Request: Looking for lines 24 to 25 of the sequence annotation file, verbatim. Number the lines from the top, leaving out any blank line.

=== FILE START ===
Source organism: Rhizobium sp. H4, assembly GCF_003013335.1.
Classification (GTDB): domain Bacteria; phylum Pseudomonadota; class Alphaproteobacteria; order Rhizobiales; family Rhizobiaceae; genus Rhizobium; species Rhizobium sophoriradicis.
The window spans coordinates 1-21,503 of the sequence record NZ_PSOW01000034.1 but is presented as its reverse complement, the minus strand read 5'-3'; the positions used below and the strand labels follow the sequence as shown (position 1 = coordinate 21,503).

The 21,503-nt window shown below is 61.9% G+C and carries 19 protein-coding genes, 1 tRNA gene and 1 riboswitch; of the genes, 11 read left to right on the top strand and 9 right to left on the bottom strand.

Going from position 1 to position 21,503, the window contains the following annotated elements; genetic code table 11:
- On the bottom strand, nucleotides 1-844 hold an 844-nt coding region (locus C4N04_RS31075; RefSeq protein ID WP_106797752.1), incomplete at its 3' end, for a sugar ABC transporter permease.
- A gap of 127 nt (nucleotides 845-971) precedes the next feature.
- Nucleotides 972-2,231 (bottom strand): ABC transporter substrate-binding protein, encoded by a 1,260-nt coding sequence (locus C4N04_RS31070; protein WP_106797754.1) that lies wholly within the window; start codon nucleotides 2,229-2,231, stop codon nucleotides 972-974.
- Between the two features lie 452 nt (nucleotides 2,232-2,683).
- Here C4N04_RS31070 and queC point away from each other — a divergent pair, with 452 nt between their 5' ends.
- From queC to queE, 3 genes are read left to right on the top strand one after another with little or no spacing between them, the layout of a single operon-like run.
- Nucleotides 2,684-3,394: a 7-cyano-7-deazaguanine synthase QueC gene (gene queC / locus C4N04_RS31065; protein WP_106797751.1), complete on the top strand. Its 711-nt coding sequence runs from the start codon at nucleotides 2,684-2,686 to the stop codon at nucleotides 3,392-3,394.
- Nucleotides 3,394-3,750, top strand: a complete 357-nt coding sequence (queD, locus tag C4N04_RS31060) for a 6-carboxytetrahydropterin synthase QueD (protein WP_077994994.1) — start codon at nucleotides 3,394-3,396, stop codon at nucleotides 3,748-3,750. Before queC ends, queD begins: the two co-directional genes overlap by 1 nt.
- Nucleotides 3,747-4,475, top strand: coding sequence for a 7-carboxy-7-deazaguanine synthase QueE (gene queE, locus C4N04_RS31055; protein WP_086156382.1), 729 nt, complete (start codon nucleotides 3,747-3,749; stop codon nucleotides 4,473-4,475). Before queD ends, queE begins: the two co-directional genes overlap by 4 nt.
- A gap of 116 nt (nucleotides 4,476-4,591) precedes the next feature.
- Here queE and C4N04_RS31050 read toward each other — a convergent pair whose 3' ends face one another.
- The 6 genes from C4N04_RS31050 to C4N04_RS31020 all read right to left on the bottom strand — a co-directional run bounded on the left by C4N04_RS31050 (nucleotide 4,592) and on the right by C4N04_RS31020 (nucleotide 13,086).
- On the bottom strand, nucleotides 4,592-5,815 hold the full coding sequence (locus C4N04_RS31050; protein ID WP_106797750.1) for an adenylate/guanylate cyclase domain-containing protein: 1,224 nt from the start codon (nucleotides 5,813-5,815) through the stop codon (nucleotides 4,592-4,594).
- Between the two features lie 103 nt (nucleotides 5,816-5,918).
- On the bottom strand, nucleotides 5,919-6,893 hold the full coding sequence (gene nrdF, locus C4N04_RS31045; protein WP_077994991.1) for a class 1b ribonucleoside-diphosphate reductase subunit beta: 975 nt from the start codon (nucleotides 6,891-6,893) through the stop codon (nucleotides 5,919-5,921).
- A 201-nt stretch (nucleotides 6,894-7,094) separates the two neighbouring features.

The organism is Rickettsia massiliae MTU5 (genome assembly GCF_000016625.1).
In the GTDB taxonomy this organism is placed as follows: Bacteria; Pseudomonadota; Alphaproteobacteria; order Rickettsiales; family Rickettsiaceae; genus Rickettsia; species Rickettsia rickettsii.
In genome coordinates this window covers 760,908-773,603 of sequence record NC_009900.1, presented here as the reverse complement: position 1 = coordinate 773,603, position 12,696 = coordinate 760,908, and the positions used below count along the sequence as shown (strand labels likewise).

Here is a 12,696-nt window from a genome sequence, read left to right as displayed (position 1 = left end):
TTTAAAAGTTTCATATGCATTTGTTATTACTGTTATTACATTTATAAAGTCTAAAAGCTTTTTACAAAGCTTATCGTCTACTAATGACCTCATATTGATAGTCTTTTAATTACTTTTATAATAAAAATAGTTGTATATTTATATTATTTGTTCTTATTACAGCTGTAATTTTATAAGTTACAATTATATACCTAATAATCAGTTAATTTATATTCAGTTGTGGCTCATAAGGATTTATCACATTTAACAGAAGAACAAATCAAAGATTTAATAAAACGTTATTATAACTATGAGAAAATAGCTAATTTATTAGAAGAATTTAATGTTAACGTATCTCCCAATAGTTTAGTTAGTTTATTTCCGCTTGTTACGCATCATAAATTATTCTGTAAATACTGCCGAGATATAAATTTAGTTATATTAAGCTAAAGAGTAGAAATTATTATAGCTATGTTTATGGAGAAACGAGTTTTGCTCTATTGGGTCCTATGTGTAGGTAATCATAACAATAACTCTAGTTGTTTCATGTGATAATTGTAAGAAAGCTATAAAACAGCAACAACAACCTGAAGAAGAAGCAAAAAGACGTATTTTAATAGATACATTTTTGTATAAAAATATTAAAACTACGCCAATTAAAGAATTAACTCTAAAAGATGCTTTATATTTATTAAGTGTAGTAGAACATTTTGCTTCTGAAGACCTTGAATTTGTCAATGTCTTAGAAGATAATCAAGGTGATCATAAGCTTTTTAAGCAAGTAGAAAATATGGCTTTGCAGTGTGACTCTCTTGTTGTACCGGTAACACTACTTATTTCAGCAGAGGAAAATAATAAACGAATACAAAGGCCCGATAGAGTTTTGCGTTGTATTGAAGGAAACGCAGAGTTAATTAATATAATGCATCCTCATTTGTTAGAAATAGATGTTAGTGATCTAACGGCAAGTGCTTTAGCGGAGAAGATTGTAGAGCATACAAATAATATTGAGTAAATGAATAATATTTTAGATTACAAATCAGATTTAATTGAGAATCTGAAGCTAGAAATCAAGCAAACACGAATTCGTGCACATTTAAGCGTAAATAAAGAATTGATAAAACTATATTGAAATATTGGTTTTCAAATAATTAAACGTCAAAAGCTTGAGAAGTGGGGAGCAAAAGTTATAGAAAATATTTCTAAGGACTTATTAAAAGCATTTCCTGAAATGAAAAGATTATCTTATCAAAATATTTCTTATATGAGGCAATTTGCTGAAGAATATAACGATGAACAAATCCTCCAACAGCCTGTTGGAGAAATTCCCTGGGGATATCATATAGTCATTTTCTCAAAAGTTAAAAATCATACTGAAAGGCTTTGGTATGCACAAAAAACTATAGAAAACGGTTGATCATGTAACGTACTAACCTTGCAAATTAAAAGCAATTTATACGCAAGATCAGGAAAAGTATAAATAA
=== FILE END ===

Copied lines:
In genome coordinates this window covers 760,908-773,603 of sequence record NC_009900.1, presented here as the reverse complement: position 1 = coordinate 773,603, position 12,696 = coordinate 760,908, and the positions used below count along the sequence as shown (strand labels likewise).

Here is a 12,696-nt window from a genome sequence, read left to right as displayed (position 1 = left end):